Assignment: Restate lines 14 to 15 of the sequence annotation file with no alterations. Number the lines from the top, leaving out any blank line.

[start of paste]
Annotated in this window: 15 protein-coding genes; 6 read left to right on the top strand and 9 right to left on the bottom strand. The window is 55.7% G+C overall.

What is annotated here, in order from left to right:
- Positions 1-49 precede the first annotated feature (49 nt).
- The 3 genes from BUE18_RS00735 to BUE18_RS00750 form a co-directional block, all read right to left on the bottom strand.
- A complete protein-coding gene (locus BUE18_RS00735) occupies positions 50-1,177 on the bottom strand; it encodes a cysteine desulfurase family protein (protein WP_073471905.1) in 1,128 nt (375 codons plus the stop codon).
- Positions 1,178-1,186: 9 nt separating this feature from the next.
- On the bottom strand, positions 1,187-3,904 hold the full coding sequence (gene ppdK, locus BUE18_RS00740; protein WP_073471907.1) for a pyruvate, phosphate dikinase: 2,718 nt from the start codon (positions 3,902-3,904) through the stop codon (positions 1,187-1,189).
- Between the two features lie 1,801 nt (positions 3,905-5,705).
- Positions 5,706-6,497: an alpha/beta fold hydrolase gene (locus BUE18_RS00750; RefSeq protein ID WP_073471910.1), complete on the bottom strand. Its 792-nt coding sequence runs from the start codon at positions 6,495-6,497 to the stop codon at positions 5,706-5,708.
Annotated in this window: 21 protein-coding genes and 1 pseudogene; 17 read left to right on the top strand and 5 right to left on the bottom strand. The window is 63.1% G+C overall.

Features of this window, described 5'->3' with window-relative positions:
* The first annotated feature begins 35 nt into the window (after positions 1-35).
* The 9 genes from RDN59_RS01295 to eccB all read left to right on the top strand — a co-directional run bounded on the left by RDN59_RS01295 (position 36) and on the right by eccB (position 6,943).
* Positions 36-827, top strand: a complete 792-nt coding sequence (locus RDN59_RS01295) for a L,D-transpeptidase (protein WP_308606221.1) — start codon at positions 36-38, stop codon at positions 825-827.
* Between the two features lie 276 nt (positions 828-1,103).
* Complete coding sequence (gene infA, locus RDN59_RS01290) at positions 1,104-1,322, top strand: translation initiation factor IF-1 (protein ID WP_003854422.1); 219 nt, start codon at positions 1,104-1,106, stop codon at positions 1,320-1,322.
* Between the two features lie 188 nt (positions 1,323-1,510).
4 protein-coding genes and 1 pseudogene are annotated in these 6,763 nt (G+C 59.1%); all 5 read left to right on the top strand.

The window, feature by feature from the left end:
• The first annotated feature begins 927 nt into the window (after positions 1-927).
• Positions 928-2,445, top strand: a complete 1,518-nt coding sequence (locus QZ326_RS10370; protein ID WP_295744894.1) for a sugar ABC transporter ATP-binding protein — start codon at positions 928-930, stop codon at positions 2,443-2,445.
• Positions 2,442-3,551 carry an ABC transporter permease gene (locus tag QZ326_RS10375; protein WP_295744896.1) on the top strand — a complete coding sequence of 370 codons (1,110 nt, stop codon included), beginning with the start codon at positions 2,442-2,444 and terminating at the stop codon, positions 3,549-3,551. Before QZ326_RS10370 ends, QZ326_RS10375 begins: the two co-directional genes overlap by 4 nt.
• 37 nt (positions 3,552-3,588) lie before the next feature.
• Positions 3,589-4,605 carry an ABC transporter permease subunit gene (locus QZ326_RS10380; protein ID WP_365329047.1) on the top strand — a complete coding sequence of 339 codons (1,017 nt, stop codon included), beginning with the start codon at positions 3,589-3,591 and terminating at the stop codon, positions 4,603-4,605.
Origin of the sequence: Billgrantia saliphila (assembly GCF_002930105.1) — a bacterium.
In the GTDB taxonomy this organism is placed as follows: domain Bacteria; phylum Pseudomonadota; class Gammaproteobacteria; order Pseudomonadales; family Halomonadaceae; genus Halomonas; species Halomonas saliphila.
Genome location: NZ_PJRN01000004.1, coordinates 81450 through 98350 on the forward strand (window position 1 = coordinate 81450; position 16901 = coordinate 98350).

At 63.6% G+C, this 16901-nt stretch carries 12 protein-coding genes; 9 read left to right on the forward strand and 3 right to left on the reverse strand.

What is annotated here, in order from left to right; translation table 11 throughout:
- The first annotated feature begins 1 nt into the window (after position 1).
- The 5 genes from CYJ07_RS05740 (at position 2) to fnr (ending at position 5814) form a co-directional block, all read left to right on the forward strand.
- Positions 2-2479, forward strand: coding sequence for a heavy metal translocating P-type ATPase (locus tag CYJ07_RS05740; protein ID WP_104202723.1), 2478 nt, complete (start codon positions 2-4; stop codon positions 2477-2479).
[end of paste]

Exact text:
* Positions 36-827, top strand: a complete 792-nt coding sequence (locus RDN59_RS01295) for a L,D-transpeptidase (protein WP_308606221.1) — start codon at positions 36-38, stop codon at positions 825-827.
* Between the two features lie 276 nt (positions 828-1,103).